Friday, May 19, 2017

Creamy Shawls in Broken Basket Weave

When Microsoft changed my Windows 7 to Windows 10 some pictures disappeared into a weird folder and I just found them so here is the post to go with the missing photos.  If it seems a little familiar I think that I weave these creamy shawls every year.
The warp is enough for two shawls and it is 2/20 Tencel/Cotton blend in Natural with a white Rayon knop yarn.  This time I had some trouble with the warp even though I followed my own instructions.  The reed that I usually used pulled the knops on the rayon and even frayed the 2/20.
I had to change to a larger reed that would let the knops through.  But that lead to the problem of the 2/20 threads being sleyed three per dent and having reed marks show up on the shawl.  The threads almost look braided together.
The solution was to weave about two inches and then move the threads by hand with a needle into the correct spots.  It was very slow going but I had a time line for this shawl because it was a custom order.
This shawl also had the additional problem of the right hand floating selvedge shredding.  So I had to pin another floating selvedge on but I left the pin head sticking out a little bit and I looped the weft over it twice!  Sometimes it seems that I spend more time unweaving then weaving.
The shawl gets cut off and finished to meet the time line for the custom order.  It is really pretty with the freshwater pearls and seed beads in the fringe.  It was sent to a lady in Australia and she loved it!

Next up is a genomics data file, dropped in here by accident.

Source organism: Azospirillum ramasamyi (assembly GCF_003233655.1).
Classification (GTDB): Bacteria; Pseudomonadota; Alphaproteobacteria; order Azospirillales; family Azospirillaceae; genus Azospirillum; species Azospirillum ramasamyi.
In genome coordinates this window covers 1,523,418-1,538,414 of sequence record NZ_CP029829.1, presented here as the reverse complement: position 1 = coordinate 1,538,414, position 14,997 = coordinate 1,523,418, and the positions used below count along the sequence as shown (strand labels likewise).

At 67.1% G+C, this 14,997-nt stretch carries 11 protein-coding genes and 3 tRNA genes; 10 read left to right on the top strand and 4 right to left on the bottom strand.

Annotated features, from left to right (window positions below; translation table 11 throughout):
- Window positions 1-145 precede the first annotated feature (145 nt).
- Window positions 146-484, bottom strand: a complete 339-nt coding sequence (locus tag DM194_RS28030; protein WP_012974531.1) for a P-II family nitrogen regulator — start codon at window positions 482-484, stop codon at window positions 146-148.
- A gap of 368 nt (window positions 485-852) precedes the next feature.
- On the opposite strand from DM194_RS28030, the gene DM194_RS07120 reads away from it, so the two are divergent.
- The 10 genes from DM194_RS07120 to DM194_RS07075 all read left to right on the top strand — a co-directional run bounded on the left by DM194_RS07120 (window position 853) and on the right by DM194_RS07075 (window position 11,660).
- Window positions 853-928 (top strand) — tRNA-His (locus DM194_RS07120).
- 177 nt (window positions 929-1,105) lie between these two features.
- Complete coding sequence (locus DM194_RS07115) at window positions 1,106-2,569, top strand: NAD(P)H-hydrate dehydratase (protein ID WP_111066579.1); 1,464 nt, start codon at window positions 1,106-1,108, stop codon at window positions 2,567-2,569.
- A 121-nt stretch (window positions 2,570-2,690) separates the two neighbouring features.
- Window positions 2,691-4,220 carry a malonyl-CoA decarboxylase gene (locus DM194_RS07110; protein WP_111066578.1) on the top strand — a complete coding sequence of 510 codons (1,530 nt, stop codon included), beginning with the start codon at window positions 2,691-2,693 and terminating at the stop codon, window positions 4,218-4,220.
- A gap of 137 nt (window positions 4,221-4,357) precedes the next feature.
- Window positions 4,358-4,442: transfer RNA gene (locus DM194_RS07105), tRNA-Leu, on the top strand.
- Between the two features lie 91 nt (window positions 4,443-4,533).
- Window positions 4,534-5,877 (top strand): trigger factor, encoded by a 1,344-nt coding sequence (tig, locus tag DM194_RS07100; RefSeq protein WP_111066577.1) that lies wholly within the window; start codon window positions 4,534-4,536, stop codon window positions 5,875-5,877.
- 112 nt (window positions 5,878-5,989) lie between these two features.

For the second shawl I didn’t change the reed, hand manipulating the threads worked and you couldn’t see any reed marks in the finished shawl.  The trick was to not weave too much and run the needle along the thread gently moving it into a more open position, almost like strumming a guitar.
This time I managed to loop the weft around the paper clip temple three times!  More unweaving.
I did make a rather terrible mistake on the second shawl.  I stepped back from the shawl and noticed a weird line going across the second shawl.  The weft thread had gotten thinner at the end of cone but I didn’t notice it until I had woven it into the shawl.  The mistake was that I left that line of thread in; I thought that it would bloom in the water and you wouldn’t notice it.
Well it didn’t wash out and it was noticeable in the finished shawl.  I should have pulled it out but I didn’t so I had to figure out a way to fix it.  First the shawl had to sit in the cupboard for a couple of months.  But then inspiration struck.
Mum came up with the idea of doing an embroidery stitch on the shawl.  The stitch is called Scroll Stitch and it looks like little knots going across the shawl.  The thread used is a fine cotton and silver thread that adds a little extra shine to the shawl.
The finished design was four lines of silver stitching that are four different lengths.  The back of the Scroll Stitch is a plain vertical stitch but it does add sparkle.
The shawl is quite pretty and the Scroll Stitch is very subtle when the shawl is being worn.  For Sale.
Final Garden Shot are large purple Alliums - they are a new addition to the front garden and they make quite a statement!

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